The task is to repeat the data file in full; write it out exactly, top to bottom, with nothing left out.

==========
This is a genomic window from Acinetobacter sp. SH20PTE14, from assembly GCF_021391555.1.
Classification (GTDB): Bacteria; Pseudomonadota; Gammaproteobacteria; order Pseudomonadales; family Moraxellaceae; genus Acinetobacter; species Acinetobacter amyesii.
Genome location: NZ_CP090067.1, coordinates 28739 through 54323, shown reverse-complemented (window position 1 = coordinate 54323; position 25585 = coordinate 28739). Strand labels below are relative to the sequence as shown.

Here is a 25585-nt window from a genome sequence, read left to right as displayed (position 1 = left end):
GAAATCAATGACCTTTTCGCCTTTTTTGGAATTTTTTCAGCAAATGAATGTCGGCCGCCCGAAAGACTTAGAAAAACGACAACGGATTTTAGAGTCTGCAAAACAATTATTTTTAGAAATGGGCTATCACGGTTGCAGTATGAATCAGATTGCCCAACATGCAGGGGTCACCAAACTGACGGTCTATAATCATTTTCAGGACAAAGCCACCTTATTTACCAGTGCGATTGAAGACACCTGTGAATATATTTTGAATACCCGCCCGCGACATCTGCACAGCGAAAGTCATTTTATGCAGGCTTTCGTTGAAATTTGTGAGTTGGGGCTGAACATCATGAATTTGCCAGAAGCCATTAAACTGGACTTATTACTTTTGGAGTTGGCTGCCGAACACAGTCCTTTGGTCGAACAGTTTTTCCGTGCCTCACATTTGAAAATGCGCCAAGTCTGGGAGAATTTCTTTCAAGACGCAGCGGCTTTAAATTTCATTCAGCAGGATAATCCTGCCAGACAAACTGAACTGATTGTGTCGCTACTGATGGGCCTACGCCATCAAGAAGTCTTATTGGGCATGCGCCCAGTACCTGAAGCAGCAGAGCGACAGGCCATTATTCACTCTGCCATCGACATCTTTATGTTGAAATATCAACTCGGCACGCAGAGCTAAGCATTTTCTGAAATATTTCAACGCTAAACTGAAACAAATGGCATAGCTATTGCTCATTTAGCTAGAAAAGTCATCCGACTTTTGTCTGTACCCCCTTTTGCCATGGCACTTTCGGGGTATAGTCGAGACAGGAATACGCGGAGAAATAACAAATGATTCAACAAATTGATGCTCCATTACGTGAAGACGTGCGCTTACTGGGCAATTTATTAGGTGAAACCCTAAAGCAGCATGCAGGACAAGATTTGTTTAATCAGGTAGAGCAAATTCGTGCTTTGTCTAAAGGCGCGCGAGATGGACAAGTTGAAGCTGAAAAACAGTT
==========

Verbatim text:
This is a genomic window from Acinetobacter sp. SH20PTE14, from assembly GCF_021391555.1.
Classification (GTDB): Bacteria; Pseudomonadota; Gammaproteobacteria; order Pseudomonadales; family Moraxellaceae; genus Acinetobacter; species Acinetobacter amyesii.
Genome location: NZ_CP090067.1, coordinates 28739 through 54323, shown reverse-complemented (window position 1 = coordinate 54323; position 25585 = coordinate 28739). Strand labels below are relative to the sequence as shown.

Here is a 25585-nt window from a genome sequence, read left to right as displayed (position 1 = left end):
GAAATCAATGACCTTTTCGCCTTTTTTGGAATTTTTTCAGCAAATGAATGTCGGCCGCCCGAAAGACTTAGAAAAACGACAACGGATTTTAGAGTCTGCAAAACAATTATTTTTAGAAATGGGCTATCACGGTTGCAGTATGAATCAGATTGCCCAACATGCAGGGGTCACCAAACTGACGGTCTATAATCATTTTCAGGACAAAGCCACCTTATTTACCAGTGCGATTGAAGACACCTGTGAATATATTTTGAATACCCGCCCGCGACATCTGCACAGCGAAAGTCATTTTATGCAGGCTTTCGTTGAAATTTGTGAGTTGGGGCTGAACATCATGAATTTGCCAGAAGCCATTAAACTGGACTTATTACTTTTGGAGTTGGCTGCCGAACACAGTCCTTTGGTCGAACAGTTTTTCCGTGCCTCACATTTGAAAATGCGCCAAGTCTGGGAGAATTTCTTTCAAGACGCAGCGGCTTTAAATTTCATTCAGCAGGATAATCCTGCCAGACAAACTGAACTGATTGTGTCGCTACTGATGGGCCTACGCCATCAAGAAGTCTTATTGGGCATGCGCCCAGTACCTGAAGCAGCAGAGCGACAGGCCATTATTCACTCTGCCATCGACATCTTTATGTTGAAATATCAACTCGGCACGCAGAGCTAAGCATTTTCTGAAATATTTCAACGCTAAACTGAAACAAATGGCATAGCTATTGCTCATTTAGCTAGAAAAGTCATCCGACTTTTGTCTGTACCCCCTTTTGCCATGGCACTTTCGGGGTATAGTCGAGACAGGAATACGCGGAGAAATAACAAATGATTCAACAAATTGATGCTCCATTACGTGAAGACGTGCGCTTACTGGGCAATTTATTAGGTGAAACCCTAAAGCAGCATGCAGGACAAGATTTGTTTAATCAGGTAGAGCAAATTCGTGCTTTGTCTAAAGGCGCGCGAGATGGACAAGTTGAAGCTGAAAAACAGTT